If I was to ask you for a % chance of success with this claim, would you be able to offer me a %? . 


And would that change (decrease) if I continue to proceed asking for the full cost of the section 20 to be met? (Would the Judge feel I shouldn't have expected the full amount and think badly of me for bringing a claim for the full amount?).


Thank you.




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Thank you. After now becoming aware of section 20 and what it involves via the Internet, I find it hard to believe now I would have proceeded based on what I have read. 


In my first complaint email I did say to them-  by them not advising me, they took my options away to either withdraw from the sale or to renegotiate the asking price. Has that hampered my claim?   (I don't think I would have renegotiated price personally as I am pretty risk adverse and as mentioned before, from what I've read, section 20s are messy and best avoided. With that knowledge I would have walked away.)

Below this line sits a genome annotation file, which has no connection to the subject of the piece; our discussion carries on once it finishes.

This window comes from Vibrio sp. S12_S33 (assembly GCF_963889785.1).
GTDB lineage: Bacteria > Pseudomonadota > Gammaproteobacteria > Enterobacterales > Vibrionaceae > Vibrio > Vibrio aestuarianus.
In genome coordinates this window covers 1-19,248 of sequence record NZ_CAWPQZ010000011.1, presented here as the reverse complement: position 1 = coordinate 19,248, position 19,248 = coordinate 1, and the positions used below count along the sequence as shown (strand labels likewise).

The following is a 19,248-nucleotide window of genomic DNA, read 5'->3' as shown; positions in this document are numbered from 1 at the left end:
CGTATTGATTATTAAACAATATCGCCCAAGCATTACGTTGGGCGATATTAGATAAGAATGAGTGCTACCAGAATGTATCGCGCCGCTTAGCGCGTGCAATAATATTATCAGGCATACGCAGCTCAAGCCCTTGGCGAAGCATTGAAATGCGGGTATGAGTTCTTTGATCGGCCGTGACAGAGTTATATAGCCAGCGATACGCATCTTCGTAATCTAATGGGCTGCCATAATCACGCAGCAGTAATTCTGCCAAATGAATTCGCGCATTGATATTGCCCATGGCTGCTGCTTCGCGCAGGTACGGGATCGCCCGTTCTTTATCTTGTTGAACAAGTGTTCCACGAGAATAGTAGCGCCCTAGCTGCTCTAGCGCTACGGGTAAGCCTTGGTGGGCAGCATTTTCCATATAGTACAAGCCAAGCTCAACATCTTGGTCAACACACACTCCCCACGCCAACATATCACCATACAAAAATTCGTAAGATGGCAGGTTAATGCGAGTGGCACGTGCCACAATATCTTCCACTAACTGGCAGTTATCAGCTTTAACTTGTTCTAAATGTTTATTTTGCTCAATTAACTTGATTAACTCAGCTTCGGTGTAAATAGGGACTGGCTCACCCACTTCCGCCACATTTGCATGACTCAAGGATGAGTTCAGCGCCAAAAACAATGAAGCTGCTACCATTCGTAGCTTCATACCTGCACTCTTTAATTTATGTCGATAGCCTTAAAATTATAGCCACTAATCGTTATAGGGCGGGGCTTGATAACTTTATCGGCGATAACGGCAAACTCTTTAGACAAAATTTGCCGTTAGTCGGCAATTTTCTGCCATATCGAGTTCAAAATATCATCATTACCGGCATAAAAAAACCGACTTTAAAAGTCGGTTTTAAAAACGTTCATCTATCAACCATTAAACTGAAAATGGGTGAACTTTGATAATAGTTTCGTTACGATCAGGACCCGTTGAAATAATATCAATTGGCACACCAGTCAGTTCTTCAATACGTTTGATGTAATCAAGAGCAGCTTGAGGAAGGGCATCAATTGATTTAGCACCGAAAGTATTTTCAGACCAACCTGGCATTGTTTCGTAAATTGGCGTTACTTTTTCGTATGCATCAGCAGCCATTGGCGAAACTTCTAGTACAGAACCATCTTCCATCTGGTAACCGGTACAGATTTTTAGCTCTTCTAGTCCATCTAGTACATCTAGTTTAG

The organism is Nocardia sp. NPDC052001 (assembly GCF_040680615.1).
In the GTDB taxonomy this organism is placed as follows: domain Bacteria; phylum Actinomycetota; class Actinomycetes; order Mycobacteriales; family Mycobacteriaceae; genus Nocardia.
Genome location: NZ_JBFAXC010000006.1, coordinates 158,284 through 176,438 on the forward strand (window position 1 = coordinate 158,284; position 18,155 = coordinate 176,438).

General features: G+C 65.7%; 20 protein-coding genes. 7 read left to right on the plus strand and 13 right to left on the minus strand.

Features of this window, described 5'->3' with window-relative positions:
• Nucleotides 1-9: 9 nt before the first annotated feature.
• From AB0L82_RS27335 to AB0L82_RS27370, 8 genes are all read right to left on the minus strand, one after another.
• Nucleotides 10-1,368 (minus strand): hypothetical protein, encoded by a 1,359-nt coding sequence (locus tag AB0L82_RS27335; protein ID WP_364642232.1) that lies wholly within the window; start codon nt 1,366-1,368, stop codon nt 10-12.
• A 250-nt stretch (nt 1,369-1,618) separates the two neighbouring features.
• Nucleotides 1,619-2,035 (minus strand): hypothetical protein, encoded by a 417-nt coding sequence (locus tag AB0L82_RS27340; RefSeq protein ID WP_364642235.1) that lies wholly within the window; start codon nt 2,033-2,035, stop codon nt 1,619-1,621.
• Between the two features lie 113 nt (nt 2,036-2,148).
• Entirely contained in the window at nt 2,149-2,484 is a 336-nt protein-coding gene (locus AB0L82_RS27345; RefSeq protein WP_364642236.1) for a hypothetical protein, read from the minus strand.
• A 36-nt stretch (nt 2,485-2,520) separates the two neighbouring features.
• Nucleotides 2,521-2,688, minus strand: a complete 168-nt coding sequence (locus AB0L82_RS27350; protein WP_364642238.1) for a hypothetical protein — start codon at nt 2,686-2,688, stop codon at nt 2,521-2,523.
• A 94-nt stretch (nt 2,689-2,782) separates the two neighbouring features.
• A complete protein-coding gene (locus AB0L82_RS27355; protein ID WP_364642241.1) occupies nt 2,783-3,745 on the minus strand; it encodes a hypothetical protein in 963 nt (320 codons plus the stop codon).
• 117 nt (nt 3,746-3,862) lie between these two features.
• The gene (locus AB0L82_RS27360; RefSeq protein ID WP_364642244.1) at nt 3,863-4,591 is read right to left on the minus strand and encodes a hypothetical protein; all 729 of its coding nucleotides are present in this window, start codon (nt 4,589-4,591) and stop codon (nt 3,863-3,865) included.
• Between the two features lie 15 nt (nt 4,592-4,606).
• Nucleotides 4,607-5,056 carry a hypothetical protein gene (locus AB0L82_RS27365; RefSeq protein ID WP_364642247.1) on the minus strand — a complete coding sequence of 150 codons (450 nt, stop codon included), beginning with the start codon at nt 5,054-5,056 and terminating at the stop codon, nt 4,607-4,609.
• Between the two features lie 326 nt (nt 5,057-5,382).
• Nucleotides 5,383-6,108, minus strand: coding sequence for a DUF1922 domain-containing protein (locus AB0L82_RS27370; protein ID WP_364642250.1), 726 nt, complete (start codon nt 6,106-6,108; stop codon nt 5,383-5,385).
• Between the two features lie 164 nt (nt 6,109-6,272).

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This is was I put in my initial complaint - 

-          Your firm should have advised us further on the implications of the LPE1.

-          That only sending a copy of the LPE1 and inviting us to raise any queries was not sufficient.

-          That your firm should have discussed the LPE1 in more detail given the circumstances of us not having purchased a leasehold property before.

-          By failing to provide detailed advice, as detailed above, you removed our options at the very least to renegotiate the asking price or to walk away completely.


My partner and I would have withdrawn from the sale. We are risk adverse and with a better knowledge now of section 20, we would have viewed this as a complicated purchase, and withdrawn. We only mentioned the removal of our options, in the email above, to highlight the fact that this type of discussion would perhaps have taken place, but didn't, because no advice came forth from the solicitor.